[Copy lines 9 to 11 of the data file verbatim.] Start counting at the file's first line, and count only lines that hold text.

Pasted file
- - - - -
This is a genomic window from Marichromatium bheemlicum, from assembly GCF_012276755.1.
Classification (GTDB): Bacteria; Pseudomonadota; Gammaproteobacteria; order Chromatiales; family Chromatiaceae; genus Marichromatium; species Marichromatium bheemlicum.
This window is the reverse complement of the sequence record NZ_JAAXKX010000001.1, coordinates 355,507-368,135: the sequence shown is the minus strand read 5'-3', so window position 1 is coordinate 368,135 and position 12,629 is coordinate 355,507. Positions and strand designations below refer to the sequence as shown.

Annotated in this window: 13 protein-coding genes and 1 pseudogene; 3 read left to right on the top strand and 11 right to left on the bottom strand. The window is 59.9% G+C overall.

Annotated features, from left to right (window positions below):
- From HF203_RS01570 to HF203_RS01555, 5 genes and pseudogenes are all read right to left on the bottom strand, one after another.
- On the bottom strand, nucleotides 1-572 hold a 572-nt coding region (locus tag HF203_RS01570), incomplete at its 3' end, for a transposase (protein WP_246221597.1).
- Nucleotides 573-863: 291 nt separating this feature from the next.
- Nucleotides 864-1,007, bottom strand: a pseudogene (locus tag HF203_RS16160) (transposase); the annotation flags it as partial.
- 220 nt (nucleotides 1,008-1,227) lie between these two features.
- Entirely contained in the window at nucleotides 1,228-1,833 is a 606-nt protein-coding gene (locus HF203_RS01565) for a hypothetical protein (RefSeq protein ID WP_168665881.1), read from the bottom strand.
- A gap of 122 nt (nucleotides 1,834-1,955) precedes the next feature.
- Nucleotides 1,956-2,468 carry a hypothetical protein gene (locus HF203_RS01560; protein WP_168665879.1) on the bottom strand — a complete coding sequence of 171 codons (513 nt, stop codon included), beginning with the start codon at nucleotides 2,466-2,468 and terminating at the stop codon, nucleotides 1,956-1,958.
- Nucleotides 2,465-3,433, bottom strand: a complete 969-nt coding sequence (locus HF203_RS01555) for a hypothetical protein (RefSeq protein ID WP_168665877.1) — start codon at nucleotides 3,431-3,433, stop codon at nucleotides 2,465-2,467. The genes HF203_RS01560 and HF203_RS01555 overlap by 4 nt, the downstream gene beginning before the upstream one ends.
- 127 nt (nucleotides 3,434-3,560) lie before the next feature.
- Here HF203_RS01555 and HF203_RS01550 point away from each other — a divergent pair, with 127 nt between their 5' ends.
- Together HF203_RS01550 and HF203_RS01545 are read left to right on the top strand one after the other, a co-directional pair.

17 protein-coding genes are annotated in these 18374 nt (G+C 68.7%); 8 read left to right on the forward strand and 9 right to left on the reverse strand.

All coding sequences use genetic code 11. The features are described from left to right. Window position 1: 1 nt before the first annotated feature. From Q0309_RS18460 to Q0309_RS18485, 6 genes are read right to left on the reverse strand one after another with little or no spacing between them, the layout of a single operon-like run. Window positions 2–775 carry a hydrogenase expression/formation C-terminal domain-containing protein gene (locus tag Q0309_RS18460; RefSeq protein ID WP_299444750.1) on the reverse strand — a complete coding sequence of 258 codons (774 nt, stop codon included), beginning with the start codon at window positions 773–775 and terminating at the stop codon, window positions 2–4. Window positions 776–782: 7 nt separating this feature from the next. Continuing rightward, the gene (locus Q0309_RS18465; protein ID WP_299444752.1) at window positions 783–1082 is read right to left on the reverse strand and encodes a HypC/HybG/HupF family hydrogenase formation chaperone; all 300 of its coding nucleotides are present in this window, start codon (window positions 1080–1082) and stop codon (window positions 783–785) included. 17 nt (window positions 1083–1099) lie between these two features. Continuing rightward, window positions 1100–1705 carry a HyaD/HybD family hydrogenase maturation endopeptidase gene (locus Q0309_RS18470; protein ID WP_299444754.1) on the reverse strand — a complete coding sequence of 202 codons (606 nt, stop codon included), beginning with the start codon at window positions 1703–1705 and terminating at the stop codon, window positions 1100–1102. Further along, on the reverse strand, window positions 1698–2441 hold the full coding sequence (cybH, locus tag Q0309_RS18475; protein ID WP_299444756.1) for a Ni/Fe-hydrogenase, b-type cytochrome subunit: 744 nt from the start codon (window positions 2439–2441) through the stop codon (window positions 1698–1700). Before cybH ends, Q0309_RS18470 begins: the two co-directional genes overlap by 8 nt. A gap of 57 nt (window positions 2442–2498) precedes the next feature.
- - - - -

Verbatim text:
- Nucleotides 864-1,007, bottom strand: a pseudogene (locus tag HF203_RS16160) (transposase); the annotation flags it as partial.
- 220 nt (nucleotides 1,008-1,227) lie between these two features.
- Entirely contained in the window at nucleotides 1,228-1,833 is a 606-nt protein-coding gene (locus HF203_RS01565) for a hypothetical protein (RefSeq protein ID WP_168665881.1), read from the bottom strand.